Calculation of ambient light on a surface requires to calculate the integral of the incoming light, with respect to the whole atmosphere, for each point on the surface. Calculation of the integral on real time is just not possible, however it is possible to precalculate that integral and store it, somehow, to be able to use that information at runtime. There are several ways to precalculate and store the results of the integral, among them we find irradiance maps and spherical harmonics. The irradiance map is an image that stores the result of the integral for "every possible" direction on the atmosphere. The Spherical Harmonics is a technique that allows to approximate an irradiance map with just a few coefficients in a polynomial, thus serving as a way to compress its information, and even to accelerate its calculation.

Irradiance can be calculated by integrating throught the whole atmosphere the light that comes to a certain point (of the surface we are shading), weighting each ray of light by the cosine of the angle between the normal of the surface and the direction of that ray.

If you take a look at Equation$~\ref{IrradianceEq}$, you can find something familiar. Yes, it looks like a convolution. A convolution of the function of the energy, coming to the point that you are shading, with a kernel that represents the cosine of the angle.

As with any convolution, calculating it by brute-force is really expensive, but calculations in the frequency domain will accelerate it.

As always, Fourier transform is the favorite option for image processing guys when working in frequencies, but we can notice that because of the nature of the phenomena we try to approximate, working in spherical coordinates is a better fit... Aha! Spherical Harmonics to the rescue. By transforming our functions to the frequency domain and working in this domain we can achieve even realtime rates.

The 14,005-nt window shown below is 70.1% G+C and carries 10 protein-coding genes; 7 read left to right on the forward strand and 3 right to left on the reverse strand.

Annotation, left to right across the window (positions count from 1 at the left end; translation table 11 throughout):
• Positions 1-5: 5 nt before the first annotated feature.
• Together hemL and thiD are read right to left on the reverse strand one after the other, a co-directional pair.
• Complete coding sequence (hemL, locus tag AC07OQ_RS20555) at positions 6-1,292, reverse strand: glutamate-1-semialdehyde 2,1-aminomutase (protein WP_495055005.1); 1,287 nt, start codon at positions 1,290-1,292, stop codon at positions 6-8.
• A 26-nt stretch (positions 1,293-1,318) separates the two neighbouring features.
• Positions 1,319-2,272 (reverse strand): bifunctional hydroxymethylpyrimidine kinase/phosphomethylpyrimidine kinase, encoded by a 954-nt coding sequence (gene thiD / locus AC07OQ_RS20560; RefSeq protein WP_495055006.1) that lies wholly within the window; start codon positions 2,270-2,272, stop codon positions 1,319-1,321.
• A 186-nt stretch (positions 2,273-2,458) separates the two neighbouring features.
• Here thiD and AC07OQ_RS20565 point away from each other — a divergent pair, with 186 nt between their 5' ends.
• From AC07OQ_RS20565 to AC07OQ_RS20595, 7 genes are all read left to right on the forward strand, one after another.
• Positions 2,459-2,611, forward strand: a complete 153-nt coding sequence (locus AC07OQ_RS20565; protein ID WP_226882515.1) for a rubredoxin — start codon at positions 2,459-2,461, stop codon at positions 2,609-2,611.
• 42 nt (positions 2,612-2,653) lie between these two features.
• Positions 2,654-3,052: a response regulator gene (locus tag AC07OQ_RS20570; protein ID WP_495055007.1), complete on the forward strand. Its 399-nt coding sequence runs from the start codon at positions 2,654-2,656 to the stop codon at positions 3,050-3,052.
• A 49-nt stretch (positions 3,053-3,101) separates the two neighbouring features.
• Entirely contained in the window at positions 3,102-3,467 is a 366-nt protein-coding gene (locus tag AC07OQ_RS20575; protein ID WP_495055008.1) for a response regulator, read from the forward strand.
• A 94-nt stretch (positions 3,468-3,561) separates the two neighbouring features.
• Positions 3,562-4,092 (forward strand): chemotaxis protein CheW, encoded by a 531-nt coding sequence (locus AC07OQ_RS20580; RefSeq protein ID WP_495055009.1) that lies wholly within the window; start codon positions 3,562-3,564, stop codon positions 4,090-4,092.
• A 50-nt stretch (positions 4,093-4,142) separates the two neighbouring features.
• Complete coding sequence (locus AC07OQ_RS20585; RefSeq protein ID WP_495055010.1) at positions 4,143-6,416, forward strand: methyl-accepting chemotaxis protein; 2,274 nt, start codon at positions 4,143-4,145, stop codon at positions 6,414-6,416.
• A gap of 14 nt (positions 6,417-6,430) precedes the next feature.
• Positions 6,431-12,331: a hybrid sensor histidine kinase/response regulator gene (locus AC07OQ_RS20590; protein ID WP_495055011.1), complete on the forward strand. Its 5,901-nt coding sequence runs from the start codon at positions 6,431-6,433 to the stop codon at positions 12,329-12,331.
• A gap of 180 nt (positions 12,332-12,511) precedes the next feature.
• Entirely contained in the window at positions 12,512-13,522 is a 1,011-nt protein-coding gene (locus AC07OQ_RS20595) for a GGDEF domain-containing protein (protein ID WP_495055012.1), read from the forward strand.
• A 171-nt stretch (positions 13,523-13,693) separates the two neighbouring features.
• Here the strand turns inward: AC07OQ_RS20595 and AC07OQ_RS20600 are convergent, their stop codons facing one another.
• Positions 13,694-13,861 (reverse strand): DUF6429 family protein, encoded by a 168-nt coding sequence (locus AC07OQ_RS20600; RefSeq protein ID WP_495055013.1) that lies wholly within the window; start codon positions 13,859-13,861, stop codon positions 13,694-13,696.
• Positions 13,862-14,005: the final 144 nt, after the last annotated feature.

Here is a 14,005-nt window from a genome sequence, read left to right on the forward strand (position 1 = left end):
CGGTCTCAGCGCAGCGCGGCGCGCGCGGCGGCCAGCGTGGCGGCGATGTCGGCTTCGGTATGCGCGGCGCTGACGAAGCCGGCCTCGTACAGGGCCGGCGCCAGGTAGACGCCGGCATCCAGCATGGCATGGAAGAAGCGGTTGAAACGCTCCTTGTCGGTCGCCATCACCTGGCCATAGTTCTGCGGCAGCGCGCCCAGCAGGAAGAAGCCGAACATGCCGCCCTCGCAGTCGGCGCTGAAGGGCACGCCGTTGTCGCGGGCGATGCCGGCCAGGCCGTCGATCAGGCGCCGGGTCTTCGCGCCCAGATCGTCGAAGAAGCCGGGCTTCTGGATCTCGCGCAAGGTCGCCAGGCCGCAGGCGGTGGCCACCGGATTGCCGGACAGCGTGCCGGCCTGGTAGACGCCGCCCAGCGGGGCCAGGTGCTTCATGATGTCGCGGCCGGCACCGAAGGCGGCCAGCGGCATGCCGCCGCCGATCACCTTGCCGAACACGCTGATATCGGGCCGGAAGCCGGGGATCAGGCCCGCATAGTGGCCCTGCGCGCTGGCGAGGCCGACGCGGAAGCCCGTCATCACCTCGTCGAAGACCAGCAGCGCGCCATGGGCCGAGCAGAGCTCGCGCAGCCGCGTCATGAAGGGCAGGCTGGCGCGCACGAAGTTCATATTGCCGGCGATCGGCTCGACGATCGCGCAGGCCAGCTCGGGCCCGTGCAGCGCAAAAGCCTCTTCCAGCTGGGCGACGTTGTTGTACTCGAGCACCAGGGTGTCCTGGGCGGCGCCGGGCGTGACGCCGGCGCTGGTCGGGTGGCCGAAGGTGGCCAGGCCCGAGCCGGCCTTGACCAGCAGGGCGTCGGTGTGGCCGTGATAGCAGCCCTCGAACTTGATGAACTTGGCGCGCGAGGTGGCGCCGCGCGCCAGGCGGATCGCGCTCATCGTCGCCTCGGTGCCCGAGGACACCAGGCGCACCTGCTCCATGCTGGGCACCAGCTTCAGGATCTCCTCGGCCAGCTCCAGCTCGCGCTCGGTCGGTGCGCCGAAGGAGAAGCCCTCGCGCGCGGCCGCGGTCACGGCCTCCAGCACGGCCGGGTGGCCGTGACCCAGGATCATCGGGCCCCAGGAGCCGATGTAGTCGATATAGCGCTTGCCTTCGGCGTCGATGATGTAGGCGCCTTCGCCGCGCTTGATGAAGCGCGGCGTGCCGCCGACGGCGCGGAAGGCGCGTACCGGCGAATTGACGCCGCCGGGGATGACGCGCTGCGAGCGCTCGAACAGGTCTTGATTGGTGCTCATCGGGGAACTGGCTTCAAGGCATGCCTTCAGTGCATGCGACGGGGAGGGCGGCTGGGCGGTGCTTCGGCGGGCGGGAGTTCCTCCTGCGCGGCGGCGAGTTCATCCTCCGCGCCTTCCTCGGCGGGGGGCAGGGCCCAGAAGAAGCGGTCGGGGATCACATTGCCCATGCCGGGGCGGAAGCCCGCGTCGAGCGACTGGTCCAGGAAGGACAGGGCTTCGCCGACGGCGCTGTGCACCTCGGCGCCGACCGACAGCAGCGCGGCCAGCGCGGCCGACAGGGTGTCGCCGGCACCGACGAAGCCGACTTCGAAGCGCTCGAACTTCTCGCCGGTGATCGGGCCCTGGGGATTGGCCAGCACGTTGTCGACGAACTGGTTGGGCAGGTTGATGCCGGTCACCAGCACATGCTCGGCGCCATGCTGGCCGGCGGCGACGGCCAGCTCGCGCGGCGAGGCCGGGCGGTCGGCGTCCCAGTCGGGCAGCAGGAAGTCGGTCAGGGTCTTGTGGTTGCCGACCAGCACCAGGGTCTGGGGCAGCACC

Here is where the magic happens. The frequency representation of the cosine of the angle that multiplies the incoming energy requires only a few frequencies to be represented, as the higher frequencies of its representation are zero or very small numbers. You could use as few as 4 coefficients to get some nice light or 9 coefficients to make it richer in detail. We can see that this is the case on the pixels of the irradiance map, which change slowly in intensity and color.

The Rendering Equation $\ref{RenderingEquation}$ can be seen as a convolution (Equation $\ref{convolution}$), where $x(\tau)$ is $L_i(w)$ and $s(t-\tau) = \overline{(N \cdot w)}$ is the kernel used in the convolution.

\begin{equation} \int \, L_i(w) \, \overline{(N \cdot w)} \, dw \label{RenderingEquation} \end{equation} \begin{equation} \int_{-\infty }^{\infty} x(\tau) s(t-\tau) d\tau \label{convolution} \end{equation}If we interpret this convolution, for any point in the surface of an object, the incoming light is the sum (integral) of any ray of incoming light weighted by the cosine of its angle with the normal. This is a simple convolution.

Spherical Harmonics (SH) allow to transform any signal to the frequency domain in Spherical Coordinates, as Fourier does in cartesian coordiantes.

In signal processing, it is well known that a convolution in the time domain is equal to a multiplication in the frequency domain (that is why convolutions become so cheap in this domain). This is always used to accelerate operations in image processing.

In order to use this property to accelerate the calculations of the rendering equation, we will need the transformation of $L_i(w)$ and $\overline{(N \cdot w)}$ to the frequency domain, after that we will multiplying the resultant coefficients and transform those coefficients back to the spatial/temporal domain (For spherical harmonics, the convolution in frequencies is not a simple multiplication as it is in Fourier, but the formula is still very simple, we will see later.)

The transformation of a signal from the temporal/spatial domain to the SH domain is done through the Equation$~\ref{transformation}$, were $f(w)$ is your original function, $Y_l^m$ is the SH basis and $F_l^m$ is the coeficient of the transformation for that SH Basis.

\begin{equation} F_l^m = \int f(w) \, Y_l^m (w) \, ds \label{transformation} \end{equation}

The only thing we don't know from that equation is the SH Basis $Y_l^m$. It turns out there is a formula for those,